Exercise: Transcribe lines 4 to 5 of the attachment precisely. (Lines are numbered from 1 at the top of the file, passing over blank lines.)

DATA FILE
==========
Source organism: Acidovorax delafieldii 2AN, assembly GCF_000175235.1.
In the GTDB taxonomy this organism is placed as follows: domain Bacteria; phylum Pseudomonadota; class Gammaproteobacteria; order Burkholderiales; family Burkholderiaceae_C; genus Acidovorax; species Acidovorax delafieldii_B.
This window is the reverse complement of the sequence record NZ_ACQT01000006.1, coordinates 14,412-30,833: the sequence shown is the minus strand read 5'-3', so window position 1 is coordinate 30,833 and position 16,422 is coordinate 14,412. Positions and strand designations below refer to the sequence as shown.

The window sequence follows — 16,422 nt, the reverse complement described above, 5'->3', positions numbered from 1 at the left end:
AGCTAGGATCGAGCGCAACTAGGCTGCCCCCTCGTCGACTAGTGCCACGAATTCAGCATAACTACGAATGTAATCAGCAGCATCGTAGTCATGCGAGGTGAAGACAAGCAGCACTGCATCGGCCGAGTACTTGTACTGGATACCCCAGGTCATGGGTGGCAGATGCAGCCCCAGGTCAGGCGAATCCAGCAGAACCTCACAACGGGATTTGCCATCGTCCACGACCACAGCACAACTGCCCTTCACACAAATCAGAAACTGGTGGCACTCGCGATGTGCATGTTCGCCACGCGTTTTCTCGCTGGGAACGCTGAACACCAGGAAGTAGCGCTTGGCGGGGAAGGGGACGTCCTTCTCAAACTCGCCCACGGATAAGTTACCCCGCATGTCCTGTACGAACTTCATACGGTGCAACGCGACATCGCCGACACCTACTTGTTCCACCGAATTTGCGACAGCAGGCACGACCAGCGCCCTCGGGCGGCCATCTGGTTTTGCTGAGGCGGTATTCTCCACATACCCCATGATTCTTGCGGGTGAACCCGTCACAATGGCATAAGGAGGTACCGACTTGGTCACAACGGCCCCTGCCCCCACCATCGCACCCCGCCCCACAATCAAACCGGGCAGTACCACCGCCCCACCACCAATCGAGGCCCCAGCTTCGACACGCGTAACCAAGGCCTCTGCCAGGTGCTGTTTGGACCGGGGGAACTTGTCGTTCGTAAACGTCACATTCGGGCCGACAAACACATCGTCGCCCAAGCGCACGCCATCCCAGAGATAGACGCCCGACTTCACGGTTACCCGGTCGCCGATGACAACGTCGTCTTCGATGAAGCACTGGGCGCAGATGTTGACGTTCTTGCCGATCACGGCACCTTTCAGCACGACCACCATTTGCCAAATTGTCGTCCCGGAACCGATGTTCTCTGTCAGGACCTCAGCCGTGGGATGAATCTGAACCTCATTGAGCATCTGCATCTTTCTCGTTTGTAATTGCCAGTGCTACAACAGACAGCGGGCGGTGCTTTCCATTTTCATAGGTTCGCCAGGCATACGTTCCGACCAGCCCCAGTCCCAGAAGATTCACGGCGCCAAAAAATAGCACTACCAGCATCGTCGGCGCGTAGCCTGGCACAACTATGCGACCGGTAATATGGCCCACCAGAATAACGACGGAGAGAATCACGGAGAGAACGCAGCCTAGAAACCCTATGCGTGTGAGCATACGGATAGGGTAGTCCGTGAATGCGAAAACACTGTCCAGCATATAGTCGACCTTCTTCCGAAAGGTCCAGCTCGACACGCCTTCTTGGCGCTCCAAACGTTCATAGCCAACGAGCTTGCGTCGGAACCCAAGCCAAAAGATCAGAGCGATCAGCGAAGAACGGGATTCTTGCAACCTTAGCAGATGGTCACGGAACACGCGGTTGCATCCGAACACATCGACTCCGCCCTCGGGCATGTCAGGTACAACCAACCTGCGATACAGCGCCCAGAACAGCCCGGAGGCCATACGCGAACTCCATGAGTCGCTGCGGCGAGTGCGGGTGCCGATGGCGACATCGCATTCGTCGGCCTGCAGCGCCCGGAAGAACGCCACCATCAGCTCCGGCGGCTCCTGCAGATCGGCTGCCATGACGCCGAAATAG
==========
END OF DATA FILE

The window sequence follows — 16,422 nt, the reverse complement described above, 5'->3', positions numbered from 1 at the left end:
AGCTAGGATCGAGCGCAACTAGGCTGCCCCCTCGTCGACTAGTGCCACGAATTCAGCATAACTACGAATGTAATCAGCAGCATCGTAGTCATGCGAGGTGAAGACAAGCAGCACTGCATCGGCCGAGTACTTGTACTGGATACCCCAGGTCATGGGTGGCAGATGCAGCCCCAGGTCAGGCGAATCCAGCAGAACCTCACAACGGGATTTGCCATCGTCCACGACCACAGCACAACTGCCCTTCACACAAATCAGAAACTGGTGGCACTCGCGATGTGCATGTTCGCCACGCGTTTTCTCGCTGGGAACGCTGAACACCAGGAAGTAGCGCTTGGCGGGGAAGGGGACGTCCTTCTCAAACTCGCCCACGGATAAGTTACCCCGCATGTCCTGTACGAACTTCATACGGTGCAACGCGACATCGCCGACACCTACTTGTTCCACCGAATTTGCGACAGCAGGCACGACCAGCGCCCTCGGGCGGCCATCTGGTTTTGCTGAGGCGGTATTCTCCACATACCCCATGATTCTTGCGGGTGAACCCGTCACAATGGCATAAGGAGGTACCGACTTGGTCACAACGGCCCCTGCCCCCACCATCGCACCCCGCCCCACAATCAAACCGGGCAGTACCACCGCCCCACCACCAATCGAGGCCCCAGCTTCGACACGCGTAACCAAGGCCTCTGCCAGGTGCTGTTTGGACCGGGGGAACTTGTCGTTCGTAAACGTCACATTCGGGCCGACAAACACATCGTCGCCCAAGCGCACGCCATCCCAGAGATAGACGCCCGACTTCACGGTTACCCGGTCGCCGATGACAACGTCGTCTTCGATGAAGCACTGGGCGCAGATGTTGACGTTCTTGCCGATCACGGCACCTTTCAGCACGACCACCATTTGCCAAATTGTCGTCCCGGAACCGATGTTCTCTGTCAGGACCTCAGCCGTGGGATGAATCTGAACCTCATTGAGCATCTGCATCTTTCTCGTTTGTAATTGCCAGTGCTACAACAGACAGCGGGCGGTGCTTTCCATTTTCATAGGTTCGCCAGGCATACGTTCCGACCAGCCCCAGTCCCAGAAGATTCACGGCGCCAAAAAATAGCACTACCAGCATCGTCGGCGCGTAGCCTGGCACAACTATGCGACCGGTAATATGGCCCACCAGAATAACGACGGAGAGAATCACGGAGAGAACGCAGCCTAGAAACCCTATGCGTGTGAGCATACGGATAGGGTAGTCCGTGAATGCGAAAACACTGTCCAGCATATAGTCGACCTTCTTCCGAAAGGTCCAGCTCGACACGCCTTCTTGGCGCTCCAAACGTTCATAGCCAACGAGCTTGCGTCGGAACCCAAGCCAAAAGATCAGAGCGATCAGCGAAGAACGGGATTCTTGCAACCTTAGCAGATGGTCACGGAACACGCGGTTGCATCCGAACACATCGACTCCGCCCTCGGGCATGTCAGGTACAACCAACCTGCGATACAGCGCCCAGAACAGCCCGGAGGCCATACGCGAACTCCATGAGTCGCTGCGGCGAGTGCGGGTGCCGATGGCGACATCGCATTCGTCGGCCTGCAGCGCCCGGAAGAACGCCACCATCAGCTCCGGCGGCTCCTGCAGATCGGCTGCCATGACGCCGAAATAG